Not long ago, I heard about a group of artists who do the most wonderful thing to keep themselves inspired: they will navigate that city with a map of a different city. The idea, of course, being that sometimes, removing yourself from your natural element can help you see the world through new eyes. Well, to say I was enamored of this idea would be a bit of an understatement, and I have since tried to incorporate this idea into my pastry-eating and adventuring.
So when I was headed to NYC, to create an adventure to rival my pastry half-marathon, I knew I'd have to think of something good.
And then it came to me: a literal cakewalk. Here's the 411:
- How: I took a map of Manhattan, and on both the upper east and west sides, I wrote the word “Cake” and transcribed it into a walking route (can you see it on the map above?)
- Why this route: Well, because it was going to involve a lot of backtracking, I realized that choosing these neighborhoods, which bookend Central Park, would result in not only an interesting comparison, but would also ease up the physical amount of walking.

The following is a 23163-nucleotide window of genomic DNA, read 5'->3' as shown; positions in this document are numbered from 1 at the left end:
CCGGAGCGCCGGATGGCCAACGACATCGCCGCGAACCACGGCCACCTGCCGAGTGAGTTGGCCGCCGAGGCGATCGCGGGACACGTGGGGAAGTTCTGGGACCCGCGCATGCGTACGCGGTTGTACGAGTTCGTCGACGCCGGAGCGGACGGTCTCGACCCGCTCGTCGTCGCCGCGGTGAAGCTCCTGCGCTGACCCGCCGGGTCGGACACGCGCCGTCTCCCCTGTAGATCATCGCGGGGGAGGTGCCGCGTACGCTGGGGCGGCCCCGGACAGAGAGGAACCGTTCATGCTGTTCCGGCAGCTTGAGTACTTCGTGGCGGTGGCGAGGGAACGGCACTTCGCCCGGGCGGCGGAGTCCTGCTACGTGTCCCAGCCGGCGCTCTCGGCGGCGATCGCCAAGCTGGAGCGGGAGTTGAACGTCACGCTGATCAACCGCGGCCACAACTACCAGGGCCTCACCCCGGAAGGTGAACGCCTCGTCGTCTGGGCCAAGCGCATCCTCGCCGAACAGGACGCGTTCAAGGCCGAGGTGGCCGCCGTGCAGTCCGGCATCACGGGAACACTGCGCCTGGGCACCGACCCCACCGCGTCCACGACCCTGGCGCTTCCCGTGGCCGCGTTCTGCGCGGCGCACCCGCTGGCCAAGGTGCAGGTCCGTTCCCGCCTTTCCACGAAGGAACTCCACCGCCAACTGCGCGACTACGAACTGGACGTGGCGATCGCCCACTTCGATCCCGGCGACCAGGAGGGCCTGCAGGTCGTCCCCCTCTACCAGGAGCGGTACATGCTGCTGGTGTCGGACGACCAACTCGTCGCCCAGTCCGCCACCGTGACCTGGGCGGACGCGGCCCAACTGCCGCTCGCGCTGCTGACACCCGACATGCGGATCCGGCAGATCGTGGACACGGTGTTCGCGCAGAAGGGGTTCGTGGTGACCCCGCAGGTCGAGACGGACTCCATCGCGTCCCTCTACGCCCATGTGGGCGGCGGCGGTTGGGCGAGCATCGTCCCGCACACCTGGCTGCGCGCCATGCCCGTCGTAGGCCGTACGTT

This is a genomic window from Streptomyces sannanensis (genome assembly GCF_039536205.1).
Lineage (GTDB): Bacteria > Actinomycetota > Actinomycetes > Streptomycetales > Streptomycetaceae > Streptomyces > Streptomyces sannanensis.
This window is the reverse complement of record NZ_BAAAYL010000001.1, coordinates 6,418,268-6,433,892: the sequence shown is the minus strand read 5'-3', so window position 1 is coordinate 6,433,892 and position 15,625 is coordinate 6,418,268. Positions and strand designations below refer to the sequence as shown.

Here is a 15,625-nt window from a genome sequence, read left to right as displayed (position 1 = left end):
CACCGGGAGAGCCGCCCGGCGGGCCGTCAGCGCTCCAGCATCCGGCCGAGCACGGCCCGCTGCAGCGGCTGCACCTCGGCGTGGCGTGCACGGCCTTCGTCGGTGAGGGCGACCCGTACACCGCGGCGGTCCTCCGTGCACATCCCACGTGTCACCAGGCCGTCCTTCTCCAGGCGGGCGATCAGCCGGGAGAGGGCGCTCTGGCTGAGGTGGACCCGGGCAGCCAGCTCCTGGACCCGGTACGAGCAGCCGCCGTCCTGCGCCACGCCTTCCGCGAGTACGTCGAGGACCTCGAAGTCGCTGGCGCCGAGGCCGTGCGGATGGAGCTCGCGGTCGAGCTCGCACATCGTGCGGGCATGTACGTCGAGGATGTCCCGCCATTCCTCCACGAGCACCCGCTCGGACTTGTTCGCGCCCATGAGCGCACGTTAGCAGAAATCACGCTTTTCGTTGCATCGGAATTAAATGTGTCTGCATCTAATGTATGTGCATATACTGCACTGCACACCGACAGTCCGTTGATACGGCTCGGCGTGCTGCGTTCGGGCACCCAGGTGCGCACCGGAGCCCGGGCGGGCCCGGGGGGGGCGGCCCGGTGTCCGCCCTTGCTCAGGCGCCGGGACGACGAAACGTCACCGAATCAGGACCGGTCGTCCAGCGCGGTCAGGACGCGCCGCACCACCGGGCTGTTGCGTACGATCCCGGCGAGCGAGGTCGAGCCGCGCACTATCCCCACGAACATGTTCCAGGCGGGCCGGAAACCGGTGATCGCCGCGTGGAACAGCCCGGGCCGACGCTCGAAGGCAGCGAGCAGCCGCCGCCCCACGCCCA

- But what if I missed a good bakery? Well, I made a few side trips, but the idea in general was to have a route that might take me by places I might not otherwise have heard about and to possibly make some new discoveries.
- Total Miles Walked: Many.
What did I find? So many sweet discoveries. Read on for the chronicle of the Upper East Side trek:
Bonus coverage: because I couldn't NOT, I did veer off of the grid slightly for a small side adventure before starting the east side cakewalk:
First, Breakfast at Tiffany's: I drew a little Audrey Hepburn-inspired croissant to kick off my journey.